Boca Raton



Text by Martijn Tellinga / Boca Raton

Enzo / Further is a split piece. Further, being the overlapping result of the basic elements provided through Enzo, being a number of shorter tracks, displaying several compositional ideas. Further brings these experiments together and melts them into one entity. It streams through several musical stages and spherical impression, creating an intriguing sonic blend. After several CDR , compilation and 7" - adventures, "Enzo/ Further" is the first album by Boca Raton.

Martijn Tellinga / Boca Raton interview (interviewed by Hideho Takemasa)

1. Please let us know your background of music, art, etc and the processes to start your Boca Raton project. What drives and inspires you to create such unique sound works?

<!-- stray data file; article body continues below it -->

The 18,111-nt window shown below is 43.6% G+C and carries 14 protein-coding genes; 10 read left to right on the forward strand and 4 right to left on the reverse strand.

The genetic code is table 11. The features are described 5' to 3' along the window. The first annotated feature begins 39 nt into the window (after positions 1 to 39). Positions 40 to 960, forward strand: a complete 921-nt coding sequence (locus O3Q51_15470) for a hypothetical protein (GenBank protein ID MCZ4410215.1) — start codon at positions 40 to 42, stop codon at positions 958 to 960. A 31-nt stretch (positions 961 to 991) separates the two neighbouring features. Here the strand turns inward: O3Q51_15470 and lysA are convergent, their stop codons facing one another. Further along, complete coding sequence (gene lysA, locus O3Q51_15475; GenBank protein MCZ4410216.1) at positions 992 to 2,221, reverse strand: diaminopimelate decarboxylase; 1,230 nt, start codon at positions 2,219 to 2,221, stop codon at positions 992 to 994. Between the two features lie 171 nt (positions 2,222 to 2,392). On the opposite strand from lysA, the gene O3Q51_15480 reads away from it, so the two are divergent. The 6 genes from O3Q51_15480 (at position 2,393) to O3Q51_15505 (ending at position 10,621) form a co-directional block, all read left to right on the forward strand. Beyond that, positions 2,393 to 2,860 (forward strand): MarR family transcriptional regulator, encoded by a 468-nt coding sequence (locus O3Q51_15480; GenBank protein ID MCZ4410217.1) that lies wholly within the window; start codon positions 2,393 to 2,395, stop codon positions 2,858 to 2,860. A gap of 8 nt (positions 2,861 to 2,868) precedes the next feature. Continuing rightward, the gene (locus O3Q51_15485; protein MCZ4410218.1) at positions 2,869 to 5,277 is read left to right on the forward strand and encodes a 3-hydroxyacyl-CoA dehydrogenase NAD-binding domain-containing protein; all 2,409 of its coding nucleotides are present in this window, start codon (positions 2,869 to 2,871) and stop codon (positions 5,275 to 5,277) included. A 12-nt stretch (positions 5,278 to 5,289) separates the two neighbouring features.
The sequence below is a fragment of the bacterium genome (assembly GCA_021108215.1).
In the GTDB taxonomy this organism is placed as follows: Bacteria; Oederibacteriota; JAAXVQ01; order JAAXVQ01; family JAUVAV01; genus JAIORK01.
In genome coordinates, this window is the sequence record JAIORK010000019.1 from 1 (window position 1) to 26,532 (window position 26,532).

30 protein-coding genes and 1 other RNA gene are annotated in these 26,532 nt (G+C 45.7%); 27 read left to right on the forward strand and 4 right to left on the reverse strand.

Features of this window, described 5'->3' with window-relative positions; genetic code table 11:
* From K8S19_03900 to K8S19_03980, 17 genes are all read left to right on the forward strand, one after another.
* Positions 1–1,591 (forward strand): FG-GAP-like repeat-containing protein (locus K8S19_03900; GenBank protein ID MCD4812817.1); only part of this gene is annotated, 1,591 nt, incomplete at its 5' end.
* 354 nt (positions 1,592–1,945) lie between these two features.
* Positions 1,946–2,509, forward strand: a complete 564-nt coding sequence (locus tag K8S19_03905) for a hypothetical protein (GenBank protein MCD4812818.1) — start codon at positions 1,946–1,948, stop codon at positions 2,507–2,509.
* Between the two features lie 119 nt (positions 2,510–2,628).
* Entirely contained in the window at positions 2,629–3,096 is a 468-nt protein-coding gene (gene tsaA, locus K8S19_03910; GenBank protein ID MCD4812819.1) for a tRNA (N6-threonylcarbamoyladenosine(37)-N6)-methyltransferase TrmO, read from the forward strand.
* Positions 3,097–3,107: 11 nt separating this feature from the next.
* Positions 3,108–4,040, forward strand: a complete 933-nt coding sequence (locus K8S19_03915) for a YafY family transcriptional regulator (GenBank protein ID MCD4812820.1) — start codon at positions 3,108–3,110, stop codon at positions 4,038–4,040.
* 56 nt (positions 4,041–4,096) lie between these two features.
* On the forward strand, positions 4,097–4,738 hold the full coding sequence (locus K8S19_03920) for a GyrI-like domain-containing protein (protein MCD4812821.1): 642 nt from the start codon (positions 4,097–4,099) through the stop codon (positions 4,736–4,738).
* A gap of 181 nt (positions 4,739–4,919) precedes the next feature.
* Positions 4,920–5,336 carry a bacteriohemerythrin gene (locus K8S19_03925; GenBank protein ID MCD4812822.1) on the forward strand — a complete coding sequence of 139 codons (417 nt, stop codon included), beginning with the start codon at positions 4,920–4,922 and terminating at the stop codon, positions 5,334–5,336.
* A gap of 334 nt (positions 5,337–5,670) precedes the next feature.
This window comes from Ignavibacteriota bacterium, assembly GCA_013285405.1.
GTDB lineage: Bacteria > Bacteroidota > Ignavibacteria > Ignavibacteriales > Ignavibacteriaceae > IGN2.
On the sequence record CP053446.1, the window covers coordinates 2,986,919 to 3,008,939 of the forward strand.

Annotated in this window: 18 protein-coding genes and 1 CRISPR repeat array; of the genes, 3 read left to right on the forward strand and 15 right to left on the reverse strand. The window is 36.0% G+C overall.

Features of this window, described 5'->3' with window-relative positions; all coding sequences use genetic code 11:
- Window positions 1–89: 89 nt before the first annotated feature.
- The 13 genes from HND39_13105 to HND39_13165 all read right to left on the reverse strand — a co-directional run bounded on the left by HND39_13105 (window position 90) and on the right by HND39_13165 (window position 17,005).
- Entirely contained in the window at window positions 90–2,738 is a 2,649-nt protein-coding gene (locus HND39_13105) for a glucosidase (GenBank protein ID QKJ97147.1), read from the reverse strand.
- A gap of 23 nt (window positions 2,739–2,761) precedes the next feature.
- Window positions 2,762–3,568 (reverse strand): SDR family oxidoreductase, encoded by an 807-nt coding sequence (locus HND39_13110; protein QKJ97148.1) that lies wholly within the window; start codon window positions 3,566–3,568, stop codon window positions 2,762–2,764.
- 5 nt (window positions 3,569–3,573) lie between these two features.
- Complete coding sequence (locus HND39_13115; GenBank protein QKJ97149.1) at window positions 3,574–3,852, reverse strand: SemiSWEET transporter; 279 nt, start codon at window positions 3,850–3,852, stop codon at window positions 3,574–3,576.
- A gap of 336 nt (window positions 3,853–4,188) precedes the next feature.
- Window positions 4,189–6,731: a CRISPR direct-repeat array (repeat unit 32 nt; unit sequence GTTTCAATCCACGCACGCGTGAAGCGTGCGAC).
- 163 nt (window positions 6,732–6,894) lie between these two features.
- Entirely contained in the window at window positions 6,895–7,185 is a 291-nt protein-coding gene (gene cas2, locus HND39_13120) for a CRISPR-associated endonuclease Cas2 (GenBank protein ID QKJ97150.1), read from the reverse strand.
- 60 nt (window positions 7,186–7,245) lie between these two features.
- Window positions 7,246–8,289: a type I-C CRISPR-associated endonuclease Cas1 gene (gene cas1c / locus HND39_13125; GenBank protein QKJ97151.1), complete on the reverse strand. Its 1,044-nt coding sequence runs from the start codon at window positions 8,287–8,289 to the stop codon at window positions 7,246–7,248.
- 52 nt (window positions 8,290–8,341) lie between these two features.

My background is basically a selftought, gradually professionalised hyperinterest in music and fascination for sound. Since 2 years I have been studying Sonology at the reknowned The Hague Royal Conservatory. Boca Raton is my first entitled solo project, as I mainly cooperated with other artists first. Boca Raton is not a fixed thing (maybe I should use my given name instead..?) and develops according to my taste, knowledge and artistic goals. So I canft really say therefs any initial concept behind the project, besides maybe an idea of einteresting musicf. As I develop as a composer and musician, I tend to think more and more about form, workingmethods and shape, and use those as a startingpoint, rather than thriving to create some specific kind of sound, getting stuck repeating yourself. The pieces Ifm working on lately tend to get bigger and bigger, and are hopefully to be seen as autonome sonic works rather than just my personal musical expression. This is a development I can only feel as an enrichment and am very happy with.